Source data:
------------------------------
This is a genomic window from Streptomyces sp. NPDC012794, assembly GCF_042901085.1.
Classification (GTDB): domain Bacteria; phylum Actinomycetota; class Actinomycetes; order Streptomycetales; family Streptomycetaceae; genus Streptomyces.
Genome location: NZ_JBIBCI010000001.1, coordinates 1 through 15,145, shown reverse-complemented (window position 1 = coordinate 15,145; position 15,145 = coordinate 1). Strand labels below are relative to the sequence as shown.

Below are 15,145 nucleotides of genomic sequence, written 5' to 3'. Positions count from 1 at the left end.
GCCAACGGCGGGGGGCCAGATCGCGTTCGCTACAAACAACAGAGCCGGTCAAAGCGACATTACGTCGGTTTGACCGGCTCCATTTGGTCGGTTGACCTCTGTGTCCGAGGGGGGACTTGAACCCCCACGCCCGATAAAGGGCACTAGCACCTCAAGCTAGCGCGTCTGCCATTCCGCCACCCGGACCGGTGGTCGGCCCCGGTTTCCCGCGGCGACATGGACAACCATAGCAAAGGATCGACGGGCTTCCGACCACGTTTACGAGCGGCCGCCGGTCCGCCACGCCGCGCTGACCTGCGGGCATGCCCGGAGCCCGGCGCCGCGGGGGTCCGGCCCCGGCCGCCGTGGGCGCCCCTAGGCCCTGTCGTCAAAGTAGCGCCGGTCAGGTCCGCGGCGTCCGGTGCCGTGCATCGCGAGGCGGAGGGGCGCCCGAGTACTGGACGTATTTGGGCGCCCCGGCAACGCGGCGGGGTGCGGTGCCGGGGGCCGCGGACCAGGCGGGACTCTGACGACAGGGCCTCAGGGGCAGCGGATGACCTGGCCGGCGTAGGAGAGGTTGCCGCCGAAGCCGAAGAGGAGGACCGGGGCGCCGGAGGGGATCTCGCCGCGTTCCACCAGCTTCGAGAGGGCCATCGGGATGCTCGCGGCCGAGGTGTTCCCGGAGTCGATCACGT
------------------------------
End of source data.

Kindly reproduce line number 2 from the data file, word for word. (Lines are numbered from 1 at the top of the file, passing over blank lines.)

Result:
Classification (GTDB): domain Bacteria; phylum Actinomycetota; class Actinomycetes; order Streptomycetales; family Streptomycetaceae; genus Streptomyces.